Understanding violence between South African nationals and African immigrants in Gauteng province: phase Two

OUTPUT TYPE: Research report- client
TITLE AUTHOR(S): M.Makoae, P.Tirivanhu, N.Mkwanazi, M.Kanyane, M.Alubafi, C.Ndinda, S.Gordon, H.Van Rooyen
DEPARTMENT: Developmental, Capable and Ethical State (DCES), Public Health, Societies and Belonging (HSC), Impact Centre (IC), Impact Centre (PRESS), Impact Centre (CC)
Print: HSRC Library: shelf number 9812298
HANDLE: 20.500.11910/19278
URI: http://hdl.handle.net/20.500.11910/19278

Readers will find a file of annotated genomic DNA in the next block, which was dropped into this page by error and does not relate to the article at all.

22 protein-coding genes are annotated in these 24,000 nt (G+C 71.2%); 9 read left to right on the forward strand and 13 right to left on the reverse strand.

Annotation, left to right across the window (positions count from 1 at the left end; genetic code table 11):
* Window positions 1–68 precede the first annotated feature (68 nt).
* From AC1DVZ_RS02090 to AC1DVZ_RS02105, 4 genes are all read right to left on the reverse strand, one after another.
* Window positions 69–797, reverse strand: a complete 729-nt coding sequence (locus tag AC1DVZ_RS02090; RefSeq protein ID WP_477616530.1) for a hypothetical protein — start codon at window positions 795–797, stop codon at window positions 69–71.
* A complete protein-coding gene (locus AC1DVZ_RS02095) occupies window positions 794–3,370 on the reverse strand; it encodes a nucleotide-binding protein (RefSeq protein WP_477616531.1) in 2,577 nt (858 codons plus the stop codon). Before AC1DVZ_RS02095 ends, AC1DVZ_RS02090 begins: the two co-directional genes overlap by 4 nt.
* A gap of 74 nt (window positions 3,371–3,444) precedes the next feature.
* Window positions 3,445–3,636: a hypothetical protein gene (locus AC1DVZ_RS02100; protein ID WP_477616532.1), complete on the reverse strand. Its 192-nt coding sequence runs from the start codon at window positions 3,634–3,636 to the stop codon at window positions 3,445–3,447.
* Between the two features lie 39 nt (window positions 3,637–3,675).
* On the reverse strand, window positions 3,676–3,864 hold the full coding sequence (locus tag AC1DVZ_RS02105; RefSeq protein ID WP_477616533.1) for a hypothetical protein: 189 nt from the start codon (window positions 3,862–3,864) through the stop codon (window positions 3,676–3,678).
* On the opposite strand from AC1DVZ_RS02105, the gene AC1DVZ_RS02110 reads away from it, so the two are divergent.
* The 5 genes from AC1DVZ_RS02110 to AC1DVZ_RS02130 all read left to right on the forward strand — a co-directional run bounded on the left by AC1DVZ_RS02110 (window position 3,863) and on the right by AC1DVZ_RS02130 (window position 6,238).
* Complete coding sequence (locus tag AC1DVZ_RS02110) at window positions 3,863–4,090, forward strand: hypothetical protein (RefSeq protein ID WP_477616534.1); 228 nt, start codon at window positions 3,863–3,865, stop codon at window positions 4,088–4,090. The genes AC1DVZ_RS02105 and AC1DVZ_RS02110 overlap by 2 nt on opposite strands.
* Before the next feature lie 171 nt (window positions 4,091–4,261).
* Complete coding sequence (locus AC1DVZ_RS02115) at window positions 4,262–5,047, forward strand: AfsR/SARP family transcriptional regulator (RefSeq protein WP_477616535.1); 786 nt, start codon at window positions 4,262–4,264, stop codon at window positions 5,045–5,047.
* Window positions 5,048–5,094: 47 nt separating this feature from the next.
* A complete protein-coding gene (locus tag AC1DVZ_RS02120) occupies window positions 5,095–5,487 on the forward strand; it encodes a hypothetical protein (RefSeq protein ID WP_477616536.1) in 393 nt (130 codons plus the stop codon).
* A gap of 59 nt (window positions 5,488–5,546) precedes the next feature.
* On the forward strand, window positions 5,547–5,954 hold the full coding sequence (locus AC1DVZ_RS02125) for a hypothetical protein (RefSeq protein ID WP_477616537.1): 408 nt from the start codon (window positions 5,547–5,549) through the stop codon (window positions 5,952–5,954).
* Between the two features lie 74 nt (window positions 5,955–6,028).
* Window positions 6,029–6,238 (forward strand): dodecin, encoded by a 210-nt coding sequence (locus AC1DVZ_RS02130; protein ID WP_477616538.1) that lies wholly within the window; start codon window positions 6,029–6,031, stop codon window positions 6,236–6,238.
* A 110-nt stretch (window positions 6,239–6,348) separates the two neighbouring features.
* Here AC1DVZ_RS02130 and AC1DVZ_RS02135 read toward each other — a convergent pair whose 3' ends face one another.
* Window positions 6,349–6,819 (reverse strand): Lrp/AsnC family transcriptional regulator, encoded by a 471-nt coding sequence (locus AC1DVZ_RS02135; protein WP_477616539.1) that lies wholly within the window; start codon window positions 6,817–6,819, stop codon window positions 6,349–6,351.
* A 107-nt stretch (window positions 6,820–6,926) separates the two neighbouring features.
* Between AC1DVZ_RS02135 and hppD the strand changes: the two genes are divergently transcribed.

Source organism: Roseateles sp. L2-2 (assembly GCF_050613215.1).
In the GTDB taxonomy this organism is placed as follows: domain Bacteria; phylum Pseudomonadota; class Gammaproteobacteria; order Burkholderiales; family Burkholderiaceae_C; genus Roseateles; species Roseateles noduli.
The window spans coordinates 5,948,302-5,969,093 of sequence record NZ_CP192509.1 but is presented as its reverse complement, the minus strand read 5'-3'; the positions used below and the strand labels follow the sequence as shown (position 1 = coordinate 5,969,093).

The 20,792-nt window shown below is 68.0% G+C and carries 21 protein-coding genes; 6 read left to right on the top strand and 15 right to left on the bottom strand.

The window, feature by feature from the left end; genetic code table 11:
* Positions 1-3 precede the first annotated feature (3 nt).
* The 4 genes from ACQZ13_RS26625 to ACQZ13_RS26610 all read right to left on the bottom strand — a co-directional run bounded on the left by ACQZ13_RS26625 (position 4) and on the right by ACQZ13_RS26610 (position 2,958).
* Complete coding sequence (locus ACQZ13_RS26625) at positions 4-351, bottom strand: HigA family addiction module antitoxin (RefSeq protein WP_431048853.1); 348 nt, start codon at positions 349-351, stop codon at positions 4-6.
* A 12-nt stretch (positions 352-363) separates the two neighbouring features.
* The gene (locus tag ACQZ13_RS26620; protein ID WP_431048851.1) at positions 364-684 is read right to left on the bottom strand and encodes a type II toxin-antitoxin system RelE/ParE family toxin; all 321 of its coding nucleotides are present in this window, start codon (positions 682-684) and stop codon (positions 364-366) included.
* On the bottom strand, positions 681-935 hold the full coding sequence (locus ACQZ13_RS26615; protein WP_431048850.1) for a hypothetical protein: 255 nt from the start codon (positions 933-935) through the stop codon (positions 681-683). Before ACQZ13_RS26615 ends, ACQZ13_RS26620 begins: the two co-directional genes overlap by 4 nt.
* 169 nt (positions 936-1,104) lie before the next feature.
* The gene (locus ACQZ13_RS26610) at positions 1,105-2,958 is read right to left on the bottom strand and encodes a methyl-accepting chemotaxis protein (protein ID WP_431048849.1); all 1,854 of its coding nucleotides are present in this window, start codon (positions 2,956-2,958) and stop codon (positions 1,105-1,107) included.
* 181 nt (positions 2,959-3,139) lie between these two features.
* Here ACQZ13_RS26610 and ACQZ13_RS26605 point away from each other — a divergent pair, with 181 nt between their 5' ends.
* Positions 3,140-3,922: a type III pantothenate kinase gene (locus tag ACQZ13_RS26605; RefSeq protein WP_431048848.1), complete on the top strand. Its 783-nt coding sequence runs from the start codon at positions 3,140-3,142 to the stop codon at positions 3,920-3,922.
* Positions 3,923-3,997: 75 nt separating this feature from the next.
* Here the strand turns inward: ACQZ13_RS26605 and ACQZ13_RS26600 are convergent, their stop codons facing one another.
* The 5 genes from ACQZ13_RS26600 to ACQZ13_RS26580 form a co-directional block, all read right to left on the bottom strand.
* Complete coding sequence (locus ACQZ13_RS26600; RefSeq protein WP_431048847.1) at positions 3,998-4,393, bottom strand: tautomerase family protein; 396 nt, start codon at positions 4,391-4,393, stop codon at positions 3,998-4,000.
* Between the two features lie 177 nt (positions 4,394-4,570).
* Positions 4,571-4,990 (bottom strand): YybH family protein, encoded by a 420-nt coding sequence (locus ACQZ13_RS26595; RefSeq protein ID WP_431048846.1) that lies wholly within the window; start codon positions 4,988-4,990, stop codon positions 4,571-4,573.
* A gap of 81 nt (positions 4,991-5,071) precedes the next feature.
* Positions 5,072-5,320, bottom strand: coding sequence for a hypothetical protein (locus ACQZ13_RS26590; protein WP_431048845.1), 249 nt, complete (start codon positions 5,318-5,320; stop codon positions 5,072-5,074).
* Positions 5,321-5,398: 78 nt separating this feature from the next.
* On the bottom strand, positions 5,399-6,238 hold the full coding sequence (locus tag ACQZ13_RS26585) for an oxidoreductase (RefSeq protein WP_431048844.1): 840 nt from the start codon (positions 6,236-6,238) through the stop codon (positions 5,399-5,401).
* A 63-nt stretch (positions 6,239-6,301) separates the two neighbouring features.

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South Africa' s political economy and social life has its foundations intrinsically linked with both historical and more contemporary migration. During most part of the 19th and 20th centuries and apartheid rule, labour migration from neighbouring Southern African countries to a large extent normalised the co-existence of Black Africans and citizens of other African countries in South Africa. South African citizens who were in exile lived with other Africans in the host countries in the continent and abroad. With the advent of democratic rule, the profiles of immigrants in urban areas have changed significantly due to increased urban migration to seek work, international migrants who seek jobs and business opportunities, and asylum seekers and refugees who constitute involuntary immigrants. As a result, the Gauteng province in particular, experienced rapid population growth in the first two decades of the 21st century.